As Quireboys were preparing to hit the stage we had a chat with Spike, lead singer of the band, who introduced us to one of the guitarists who was from Blyth in Northumberland. Spike insisted that we shared his bottle of Jack Daniels as we chatted. Not being one to turn down a free swig of the good gear I duly obliged, as a flashgun went off in front of us (see photo 1). I then took a photo of Spike with his rather gorgeous girlfriend - the lucky so and so. And that was that. The MC introduced Quireboys and the lads made their way onto the stage, accompanied by the theme music from the 1970's TV show 'Whatever Happened To The Likely Lads'.

At this time we headed past the engineers desk and out front and into the photographers pit, facing hundreds of rockers in the audience as we went. Sitting next to the barrier facing the stage I got me hair ruffled a few times off the rock chicks directly behind me. Nowt to do, other than laugh it off, he he. The show was quickly underway and the place was jumping. I'd never seen Quireboys play live so I was looking forward to what they had to offer. It was Rock n' Roll all the way. I photographed at will, between supping Stella Artois from the stock of four tins I'd bought earlier from the bar. The PA system right in front of us done nothing for our hearing, although the music was good and not too distorted. This was loud stuff alright. After three songs me heed was ringing and the 5% dizzy watta didn't help either. God knows how I managed to get some decent shots - I was dizzy as the preverbial duck - some people coin the phrase 'Pissed as a fart'. Aye, that was me!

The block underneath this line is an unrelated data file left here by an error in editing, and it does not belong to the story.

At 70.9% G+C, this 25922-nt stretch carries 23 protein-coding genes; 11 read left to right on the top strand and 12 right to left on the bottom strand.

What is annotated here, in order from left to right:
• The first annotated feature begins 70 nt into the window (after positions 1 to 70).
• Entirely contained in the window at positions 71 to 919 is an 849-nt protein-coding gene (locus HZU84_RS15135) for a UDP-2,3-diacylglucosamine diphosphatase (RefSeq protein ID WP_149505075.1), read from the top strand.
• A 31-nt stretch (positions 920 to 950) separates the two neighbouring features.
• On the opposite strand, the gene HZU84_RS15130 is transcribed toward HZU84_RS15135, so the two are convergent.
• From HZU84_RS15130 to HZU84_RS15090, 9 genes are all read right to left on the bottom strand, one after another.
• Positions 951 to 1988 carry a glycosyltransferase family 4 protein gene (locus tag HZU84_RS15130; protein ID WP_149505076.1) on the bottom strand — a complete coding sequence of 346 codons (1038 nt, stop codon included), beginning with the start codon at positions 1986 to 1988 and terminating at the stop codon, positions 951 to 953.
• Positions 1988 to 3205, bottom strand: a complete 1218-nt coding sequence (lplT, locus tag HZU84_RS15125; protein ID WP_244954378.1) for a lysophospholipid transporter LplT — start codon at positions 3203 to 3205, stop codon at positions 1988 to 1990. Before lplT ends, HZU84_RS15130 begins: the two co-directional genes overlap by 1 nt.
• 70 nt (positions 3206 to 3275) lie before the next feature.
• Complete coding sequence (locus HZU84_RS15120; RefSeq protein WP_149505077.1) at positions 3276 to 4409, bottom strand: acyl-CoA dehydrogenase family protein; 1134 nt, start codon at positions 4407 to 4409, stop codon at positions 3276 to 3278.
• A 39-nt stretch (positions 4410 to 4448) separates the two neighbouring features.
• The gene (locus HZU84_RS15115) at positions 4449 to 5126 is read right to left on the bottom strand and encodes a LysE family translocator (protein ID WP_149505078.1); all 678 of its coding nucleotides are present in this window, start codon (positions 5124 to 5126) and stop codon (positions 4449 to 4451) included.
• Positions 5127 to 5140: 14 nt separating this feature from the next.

It was a great night and one that I'll always remember. These AAA passes are a bit of alright.
I'd write more but that's all I can rembember, to be honest. The rest, as they say, is just a blur!
More RETRO to follow. Thanks for reading.


Friday, 11 February 2011

Durham By Night

With a couple of hours to kill I made an early evening mid-week trip along the A690 towards Durham City - Land Of The Prince Bishops. This would be my first visit to Durham Cathedral with my recently aquired Canon 10-20mm wide angle lens, so I was looking forward once again to seeing more results via the new glass.

The change in temperature was very noticable as another Spring season seems to be nudging ever closer. The walk from Prince Bishops Car Park to the Cathedral was a short one, taking no more than five minutes, so it wasn't long before I was on site and ready to pull in some decent shots. Palace Green and the adjacent Durham Castle were quiet areas, for a change - they're usually busy parts of the City Centre, but I wasn't complaining.

I took up position at the front of Durham Cathedral, near the gravestones, before I took my first shots. Didn't hang around for long though and disappeared into the building, which was also very quiet, give or take the odd visitor or two. It was then that I passed through the Cathedral into The Cloisters, where the monks dormitories and Chapter House can be found. Bright lights cast shadows across the walls of the Cloisters, which presented an ideal photo opportunity, shown here in my second shot.

After leaving Durham Cathedral I headed over to the nearby Durham Castle, which was illuminated and drawing me in like a moth to bright light. Another focal point of Durham City Centre, especially at night, and given more time I would have photographed from inside the castle walls. Quite pleased with this third shot though, which is a good example of a castle that has stood the test of time - a building that will be around for many more years to come. The Tawny Owl that roosted on the branches above me would have made a decent shot too, so I must get my act together and buy a 300mm telephoto job. Can't be missing out on shots like that again. More shots from this visit can be seen in my Durham Cathedral Gallery on my site at